Flow Switches for Oil: Refinery Water Treatment
Reliable monitoring and treatment of water in oil refineries is essential for producing petroleum-based products, including gasoline...
Figure 1. Typical oil refinery operation
by Steven Craig
Reliable monitoring and treatment of water in oil refineries is essential for producing petroleum-based products, including gasoline, diesel, kerosene, heating oil, and byproducts for plastics and a variety of lubricants (see Figure 1). There are three process areas within refineries that require large amounts of water: cooling units, desalter units and wastewater treatment.
An important refinery process using water involves removal of heat from machinery and heated process material. This equipment and material produces a tremendous amount of heat that must be reduced with heat exchangers and cooling towers. The cooling towers are evaporative units used for cooling circulating water throughout the plant. All cooling water running through these processes results in wastewater that must be treated to avoid environmental damage.
Hydrocarbon liquids such as benzene, toluene and xylene (BTEX) contain salts and aromatics. Salts in the hydrocarbon liquids are corrosive and foul process equipment, which means they must be removed early in the process. To remove the salts and aromatics, a hot water flush is applied to the hydrocarbon liquids in a refinery desalter unit. This creates large amounts of wastewater with volatile organic carbons (VOCs) that must be treated before it’s either recycled or discharged.
Water used in the cooling and desalter units, and other water from throughout the plant, creates a large amount of wastewater with VOCs that must be treated before it’s recycled or discharged. There are many different types and choices of systems, chemicals, filters, membranes, screens, etc., that can be used in refinery wastewater treatment. They all, however, have one thing in common: Liquid flow switches are necessary to monitor and control the flow of water and chemical additives throughout the wastewater treatment system
Liquid Flow Monitoring
Flow switches are used at multiple points in water applications that range from pump protection to valve leak detection. In selecting a flow switch for refinery water applications, the first step is choosing the appropriate technology.
There are numerous flow switch sensing technologies available from multiple manufacturers. They all have their advantages and disadvantages, including required reliability, process media (clean liquids, dirty liquids, slurries) and your application’s requirements.
Thermal flow switches, for example, are a popular choice in refinery water applications because they offer exceptional reliability with no moving parts and a mean time between failure (MTBF) rating of 190 years. Beyond flow switch reliability, there are several other factors to consider:
- Accuracy and repeatability
- Plant and process environment
- Installation and maintenance
Accuracy & Repeatability
You’ll need to know the accuracy, repeatability and flow range of the flow switch that you plan to use. For example, a typical thermal flow switch, such as FCI’s Flow/Level/Temperature FLT93 Switch, operates over a liquid flow range from 0.01 to 3.0 FPS (0.003 to 0.9 MPS) - where FPS = velocity of flow and MPS = mean FPS, with accuracy of +2.0% of the set-point velocity over a +50°F (+28°C) temperature range and repeatability of +0.5% of reading (see Figure 2). FCI also has an optional high velocity liquid flow switch to 10.0 FPS (3 MPS).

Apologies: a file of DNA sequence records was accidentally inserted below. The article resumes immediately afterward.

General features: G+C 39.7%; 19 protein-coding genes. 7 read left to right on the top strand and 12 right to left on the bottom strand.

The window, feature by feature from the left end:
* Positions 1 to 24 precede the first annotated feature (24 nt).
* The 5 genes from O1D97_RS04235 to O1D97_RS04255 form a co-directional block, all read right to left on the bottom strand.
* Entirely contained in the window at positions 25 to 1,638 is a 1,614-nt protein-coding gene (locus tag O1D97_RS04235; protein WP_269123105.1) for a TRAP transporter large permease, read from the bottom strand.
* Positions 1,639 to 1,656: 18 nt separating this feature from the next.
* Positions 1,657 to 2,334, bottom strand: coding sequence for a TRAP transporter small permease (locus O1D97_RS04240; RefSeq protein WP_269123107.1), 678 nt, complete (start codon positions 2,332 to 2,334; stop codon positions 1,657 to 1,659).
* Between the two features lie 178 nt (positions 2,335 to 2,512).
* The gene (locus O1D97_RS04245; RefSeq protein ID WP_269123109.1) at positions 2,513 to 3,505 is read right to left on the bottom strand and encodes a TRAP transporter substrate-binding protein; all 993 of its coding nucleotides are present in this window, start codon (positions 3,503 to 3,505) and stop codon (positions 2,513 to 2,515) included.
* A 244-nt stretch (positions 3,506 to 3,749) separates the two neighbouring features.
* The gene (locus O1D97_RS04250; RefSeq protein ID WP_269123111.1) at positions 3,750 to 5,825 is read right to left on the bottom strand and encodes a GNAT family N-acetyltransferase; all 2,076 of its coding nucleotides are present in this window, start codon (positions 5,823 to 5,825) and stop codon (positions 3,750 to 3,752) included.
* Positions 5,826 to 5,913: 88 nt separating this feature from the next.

Plant & Process Environment
Figure 2. Thermal flow switch from FCI
By considering your plant’s environmental factors, such as climate, process temperatures, humidity levels, process pressure, etc., you’ll find that some flow monitoring technologies are better in extreme environments. Look for a flow switch with a metal enclosure that is NEMA/IP rated for rugged outdoor applications. Thermal flow switches, for example, are rated NEMA4X and EExd.
Installation & Maintenance
Some flow switches are easier to install. Ask if the flow switch can be inserted directly into the process pipe (larger diameter pipes above 1.5”) or if it requires an inline configuration (smaller diameter pipes 1” and below) that will require you to cut and splice your pipes in multiple places. The thermal flow switch is inserted (or with spool piece for smaller line sizes) into the line using a threaded or flanged process connection. Check maintenance schedules, too, as they’ll differ depending on the flow technology.
When you’re upgrading or expanding systems that require water in a refinery, petrochemical plant, or any industrial plant, think ahead about the type of flow switches you’ll need. Consider the switch’s reliability, accuracy, installation and maintenance requirements, and service life when analyzing switch total lifecycle costs to determine the lowest cost of ownership.
About the Author: Steven Craig is a senior member of the technical staff at Fluid Components International (FCI), of San Marcos, CA. He has a bachelor’s degree from Iowa State University and 20 years of instrumentation experience. Craig works in the FCI Beijing, China, office. Contact: 800-854-1993 or www.fluidcomponents.com